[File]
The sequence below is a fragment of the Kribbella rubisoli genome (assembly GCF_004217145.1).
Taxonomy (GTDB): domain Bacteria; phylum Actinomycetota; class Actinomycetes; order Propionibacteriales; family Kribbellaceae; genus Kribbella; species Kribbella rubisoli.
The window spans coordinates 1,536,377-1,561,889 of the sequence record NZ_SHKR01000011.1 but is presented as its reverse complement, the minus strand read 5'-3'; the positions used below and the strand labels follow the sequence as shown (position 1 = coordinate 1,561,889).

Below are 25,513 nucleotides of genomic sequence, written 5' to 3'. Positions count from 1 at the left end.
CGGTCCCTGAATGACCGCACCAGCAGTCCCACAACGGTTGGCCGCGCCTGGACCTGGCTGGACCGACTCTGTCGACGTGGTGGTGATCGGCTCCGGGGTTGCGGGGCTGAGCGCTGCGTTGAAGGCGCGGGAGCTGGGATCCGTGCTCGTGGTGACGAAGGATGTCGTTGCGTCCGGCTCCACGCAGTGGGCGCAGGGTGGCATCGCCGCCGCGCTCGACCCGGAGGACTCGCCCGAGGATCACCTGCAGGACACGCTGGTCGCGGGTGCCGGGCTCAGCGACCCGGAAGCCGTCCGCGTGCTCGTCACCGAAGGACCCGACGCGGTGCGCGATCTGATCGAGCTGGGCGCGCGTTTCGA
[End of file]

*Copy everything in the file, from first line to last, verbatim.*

The sequence below is a fragment of the Kribbella rubisoli genome (assembly GCF_004217145.1).
Taxonomy (GTDB): domain Bacteria; phylum Actinomycetota; class Actinomycetes; order Propionibacteriales; family Kribbellaceae; genus Kribbella; species Kribbella rubisoli.
The window spans coordinates 1,536,377-1,561,889 of the sequence record NZ_SHKR01000011.1 but is presented as its reverse complement, the minus strand read 5'-3'; the positions used below and the strand labels follow the sequence as shown (position 1 = coordinate 1,561,889).

Below are 25,513 nucleotides of genomic sequence, written 5' to 3'. Positions count from 1 at the left end.
CGGTCCCTGAATGACCGCACCAGCAGTCCCACAACGGTTGGCCGCGCCTGGACCTGGCTGGACCGACTCTGTCGACGTGGTGGTGATCGGCTCCGGGGTTGCGGGGCTGAGCGCTGCGTTGAAGGCGCGGGAGCTGGGATCCGTGCTCGTGGTGACGAAGGATGTCGTTGCGTCCGGCTCCACGCAGTGGGCGCAGGGTGGCATCGCCGCCGCGCTCGACCCGGAGGACTCGCCCGAGGATCACCTGCAGGACACGCTGGTCGCGGGTGCCGGGCTCAGCGACCCGGAAGCCGTCCGCGTGCTCGTCACCGAAGGACCCGACGCGGTGCGCGATCTGATCGAGCTGGGCGCGCGTTTCGA